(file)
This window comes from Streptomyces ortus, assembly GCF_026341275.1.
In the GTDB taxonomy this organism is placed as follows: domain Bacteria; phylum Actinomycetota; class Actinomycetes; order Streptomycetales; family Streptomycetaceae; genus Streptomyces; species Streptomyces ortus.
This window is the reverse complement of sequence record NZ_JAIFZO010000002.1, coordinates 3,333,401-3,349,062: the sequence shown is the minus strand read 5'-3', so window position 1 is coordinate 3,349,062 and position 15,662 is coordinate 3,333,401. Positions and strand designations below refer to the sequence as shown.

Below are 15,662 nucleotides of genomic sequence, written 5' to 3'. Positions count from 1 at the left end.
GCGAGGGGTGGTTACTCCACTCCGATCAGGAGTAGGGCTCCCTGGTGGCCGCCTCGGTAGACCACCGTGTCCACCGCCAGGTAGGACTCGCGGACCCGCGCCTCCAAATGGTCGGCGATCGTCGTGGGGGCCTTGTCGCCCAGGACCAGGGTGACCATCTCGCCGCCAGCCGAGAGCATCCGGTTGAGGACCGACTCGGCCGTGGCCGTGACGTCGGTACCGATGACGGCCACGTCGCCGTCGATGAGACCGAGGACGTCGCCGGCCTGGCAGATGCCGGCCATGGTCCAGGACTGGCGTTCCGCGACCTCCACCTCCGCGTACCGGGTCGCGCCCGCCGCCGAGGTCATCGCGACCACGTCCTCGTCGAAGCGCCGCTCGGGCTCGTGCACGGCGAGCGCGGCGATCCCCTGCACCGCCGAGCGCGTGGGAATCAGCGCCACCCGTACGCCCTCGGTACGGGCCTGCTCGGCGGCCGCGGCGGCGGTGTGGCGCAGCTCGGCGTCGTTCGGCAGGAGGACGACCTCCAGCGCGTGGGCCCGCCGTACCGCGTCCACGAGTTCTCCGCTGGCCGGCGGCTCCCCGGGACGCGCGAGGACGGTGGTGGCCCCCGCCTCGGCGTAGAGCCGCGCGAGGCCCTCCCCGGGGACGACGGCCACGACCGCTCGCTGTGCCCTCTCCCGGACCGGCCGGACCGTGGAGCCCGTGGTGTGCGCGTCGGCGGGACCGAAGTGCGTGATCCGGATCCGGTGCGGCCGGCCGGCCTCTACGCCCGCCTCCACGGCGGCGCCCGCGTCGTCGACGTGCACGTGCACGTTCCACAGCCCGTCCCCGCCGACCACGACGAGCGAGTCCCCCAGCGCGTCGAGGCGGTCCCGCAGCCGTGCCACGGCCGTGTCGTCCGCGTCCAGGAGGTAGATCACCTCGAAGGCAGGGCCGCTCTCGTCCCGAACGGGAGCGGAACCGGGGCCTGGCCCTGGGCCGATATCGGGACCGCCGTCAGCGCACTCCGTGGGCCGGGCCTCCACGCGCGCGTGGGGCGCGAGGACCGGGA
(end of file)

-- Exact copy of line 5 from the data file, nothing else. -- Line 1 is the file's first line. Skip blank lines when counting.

GCGAGGGGTGGTTACTCCACTCCGATCAGGAGTAGGGCTCCCTGGTGGCCGCCTCGGTAGACCACCGTGTCCACCGCCAGGTAGGACTCGCGGACCCGCGCCTCCAAATGGTCGGCGATCGTCGTGGGGGCCTTGTCGCCCAGGACCAGGGTGACCATCTCGCCGCCAGCCGAGAGCATCCGGTTGAGGACCGACTCGGCCGTGGCCGTGACGTCGGTACCGATGACGGCCACGTCGCCGTCGATGAGACCGAGGACGTCGCCGGCCTGGCAGATGCCGGCCATGGTCCAGGACTGGCGTTCCGCGACCTCCACCTCCGCGTACCGGGTCGCGCCCGCCGCCGAGGTCATCGCGACCACGTCCTCGTCGAAGCGCCGCTCGGGCTCGTGCACGGCGAGCGCGGCGATCCCCTGCACCGCCGAGCGCGTGGGAATCAGCGCCACCCGTACGCCCTCGGTACGGGCCTGCTCGGCGGCCGCGGCGGCGGTGTGGCGCAGCTCGGCGTCGTTCGGCAGGAGGACGACCTCCAGCGCGTGGGCCCGCCGTACCGCGTCCACGAGTTCTCCGCTGGCCGGCGGCTCCCCGGGACGCGCGAGGACGGTGGTGGCCCCCGCCTCGGCGTAGAGCCGCGCGAGGCCCTCCCCGGGGACGACGGCCACGACCGCTCGCTGTGCCCTCTCCCGGACCGGCCGGACCGTGGAGCCCGTGGTGTGCGCGTCGGCGGGACCGAAGTGCGTGATCCGGATCCGGTGCGGCCGGCCGGCCTCTACGCCCGCCTCCACGGCGGCGCCCGCGTCGTCGACGTGCACGTGCACGTTCCACAGCCCGTCCCCGCCGACCACGACGAGCGAGTCCCCCAGCGCGTCGAGGCGGTCCCGCAGCCGTGCCACGGCCGTGTCGTCCGCGTCCAGGAGGTAGATCACCTCGAAGGCAGGGCCGCTCTCGTCCCGAACGGGAGCGGAACCGGGGCCTGGCCCTGGGCCGATATCGGGACCGCCGTCAGCGCACTCCGTGGGCCGGGCCTCCACGCGCGCGTGGGGCGCGAGGACCGGGA